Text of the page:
NASHVILLE, Tenn. (BP)–In the mid-1970s, a group of 12 Christian photographers formed a mailing list to share prayer requests and encourage one another in their faith.
Led by Gary Fong, who is now director of editorial graphics technology at the San Francisco Chronicle, the group named itself Christians in Photojournalism and began ministering to photographers.
“A wonderful ministry 2,000 years ago got started with 12 guys, and it just kept going,” Fong told Baptist Press. “We thought that would be an interesting parallel. So we said, ‘If God wants this group to get going, He can use anybody to do it. And if it’s not us, it’s somebody else. And if it’s somebody else, they would get the blessings…. And we didn’t want to miss the blessings.’”
Thirty years later, the group has grown from 12 to 1,200 and includes Pulitzer Prize-winners, photographers from major newspapers and contributors to such noted magazines as Sports Illustrated and Newsweek.
“We met some of the best photographers in the country, who love God, who have some of the most interesting talents,” Fong said.
Christians in Photojournalism (CIP) requires no dues from members and does not hold many formal meetings, focusing instead on publishing a newsletter, maintaining a website at www.christiansinphotojournalism.org and encouraging one another through regular contacts.
“My personal vision is to see Christian journalists gather together and empower one another with encouragement not only in their spiritual walk but in their profession,” Fong said.
As non-Christian photojournalists observe the friendship and warmth of CIP, opportunities to share the Gospel frequently arise, Fong said, noting that over the years a number of photographers have committed their lives to Christ though the group’s witness.
Fong remembers when a woman approached him at the annual Southwestern Photojournalism Conference at Southwestern Baptist Theological Seminary in Fort Worth, Texas. A photographer herself, the woman told Fong that she heard him share how to become a Christian at a previous Southwestern Photojournalism Conference. She went home pondering Fong’s words and eventually committed her life to Jesus one night in her bedroom.
On another occasion when Fong spoke at the Southwestern Photojournalism Conference, he received word after the session that a photographer from the Dallas Morning News wanted to speak with him. When Fong approached the photographer, the man said with tears in his eyes that he wanted to receive Jesus Christ as his Savior. Fong went over the Gospel again with him led him in a prayer of commitment.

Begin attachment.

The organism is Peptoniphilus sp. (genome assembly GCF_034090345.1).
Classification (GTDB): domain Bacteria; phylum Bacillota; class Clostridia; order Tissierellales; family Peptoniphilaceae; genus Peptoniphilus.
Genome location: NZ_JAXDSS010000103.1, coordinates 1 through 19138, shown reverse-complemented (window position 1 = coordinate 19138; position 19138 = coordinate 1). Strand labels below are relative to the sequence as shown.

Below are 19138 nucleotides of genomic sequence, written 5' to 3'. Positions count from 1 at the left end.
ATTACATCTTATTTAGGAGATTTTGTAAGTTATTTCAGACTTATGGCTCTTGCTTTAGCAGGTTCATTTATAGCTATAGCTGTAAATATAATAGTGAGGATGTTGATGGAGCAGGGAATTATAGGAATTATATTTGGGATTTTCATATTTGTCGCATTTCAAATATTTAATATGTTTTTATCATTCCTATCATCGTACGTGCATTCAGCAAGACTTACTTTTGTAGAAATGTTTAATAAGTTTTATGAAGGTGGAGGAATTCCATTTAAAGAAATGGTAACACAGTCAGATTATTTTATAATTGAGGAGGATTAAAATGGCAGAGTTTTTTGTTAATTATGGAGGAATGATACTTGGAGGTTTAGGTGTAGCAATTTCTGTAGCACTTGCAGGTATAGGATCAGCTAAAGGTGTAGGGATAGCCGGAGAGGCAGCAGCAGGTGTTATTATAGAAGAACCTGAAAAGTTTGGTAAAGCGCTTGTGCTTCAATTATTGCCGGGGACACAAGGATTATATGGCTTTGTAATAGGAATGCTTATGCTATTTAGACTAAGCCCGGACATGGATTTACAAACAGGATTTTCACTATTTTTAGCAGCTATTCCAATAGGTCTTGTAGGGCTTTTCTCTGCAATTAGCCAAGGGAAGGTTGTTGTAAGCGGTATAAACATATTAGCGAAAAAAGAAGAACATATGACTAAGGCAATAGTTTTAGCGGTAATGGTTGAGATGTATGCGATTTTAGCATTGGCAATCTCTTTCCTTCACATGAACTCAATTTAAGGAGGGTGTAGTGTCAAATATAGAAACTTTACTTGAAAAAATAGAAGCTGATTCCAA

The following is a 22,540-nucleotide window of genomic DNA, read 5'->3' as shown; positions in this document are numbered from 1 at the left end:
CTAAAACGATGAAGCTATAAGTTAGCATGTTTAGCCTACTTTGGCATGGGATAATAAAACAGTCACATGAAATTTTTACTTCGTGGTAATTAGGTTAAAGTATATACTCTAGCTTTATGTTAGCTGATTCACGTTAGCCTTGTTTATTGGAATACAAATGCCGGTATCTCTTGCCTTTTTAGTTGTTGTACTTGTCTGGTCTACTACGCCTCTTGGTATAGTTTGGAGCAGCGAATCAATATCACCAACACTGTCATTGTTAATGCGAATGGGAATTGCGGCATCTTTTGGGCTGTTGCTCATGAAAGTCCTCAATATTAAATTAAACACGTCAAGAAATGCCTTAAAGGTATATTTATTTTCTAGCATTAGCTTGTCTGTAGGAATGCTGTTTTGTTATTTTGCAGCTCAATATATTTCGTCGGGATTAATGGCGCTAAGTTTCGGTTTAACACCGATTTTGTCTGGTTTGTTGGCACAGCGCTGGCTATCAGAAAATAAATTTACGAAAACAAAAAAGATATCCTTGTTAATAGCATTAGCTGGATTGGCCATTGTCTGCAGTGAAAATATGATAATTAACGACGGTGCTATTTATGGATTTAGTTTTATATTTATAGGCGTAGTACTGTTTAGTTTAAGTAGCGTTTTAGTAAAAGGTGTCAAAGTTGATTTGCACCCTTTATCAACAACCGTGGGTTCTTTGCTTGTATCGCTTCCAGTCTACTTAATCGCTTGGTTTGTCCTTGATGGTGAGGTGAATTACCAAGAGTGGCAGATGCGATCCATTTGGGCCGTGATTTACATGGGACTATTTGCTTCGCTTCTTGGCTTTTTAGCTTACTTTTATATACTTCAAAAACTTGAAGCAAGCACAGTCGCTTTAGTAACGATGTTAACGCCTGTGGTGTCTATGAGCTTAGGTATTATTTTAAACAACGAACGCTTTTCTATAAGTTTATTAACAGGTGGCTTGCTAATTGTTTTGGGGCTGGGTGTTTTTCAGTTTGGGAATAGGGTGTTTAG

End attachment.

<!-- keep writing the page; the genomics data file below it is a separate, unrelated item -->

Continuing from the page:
“There are just moments that a photographer will share with a photographer about things that we have a passion for — not only our craft, but our faith,” Fong said. “The Gospel touched him just like it will touch anybody, and we’ve seen that time and time again.”
Despite the group’s lack of advertising, an average of one person per day asks to be on the mailing list. Many discover CIP through Google Internet searches for Christian photojournalists. Some newcomers are seeking spiritual answers and turn to the Christian photographers for wisdom.
“We love to share the Gospel and have an opportunity to do that and to fellowship and let our profession be a part of our ministry,” Fong said. “It doesn’t mean that we do a lesser job at our profession. We want to be the best that we can be in our profession, that God would get glory for that.”
CIP’s pursuit of excellence has contributed to some of the most famous pictures in photojournalism, including Fong’s photograph of the assassination attempt of President Gerald Ford, David Black’s photographs of the Olympic Games and Patrick Murphy Racey’s photographs for Sports Illustrated.
Each picture tells a story and those stories serve as reminders that God has used CIP to accomplish His work and His will, Fong said.
“We’re just blown away about some of the people God has brought our way,” he said. “There’s a joy in our heart that comes from hearing some of the stories. It’s amazing, and it’s every day.”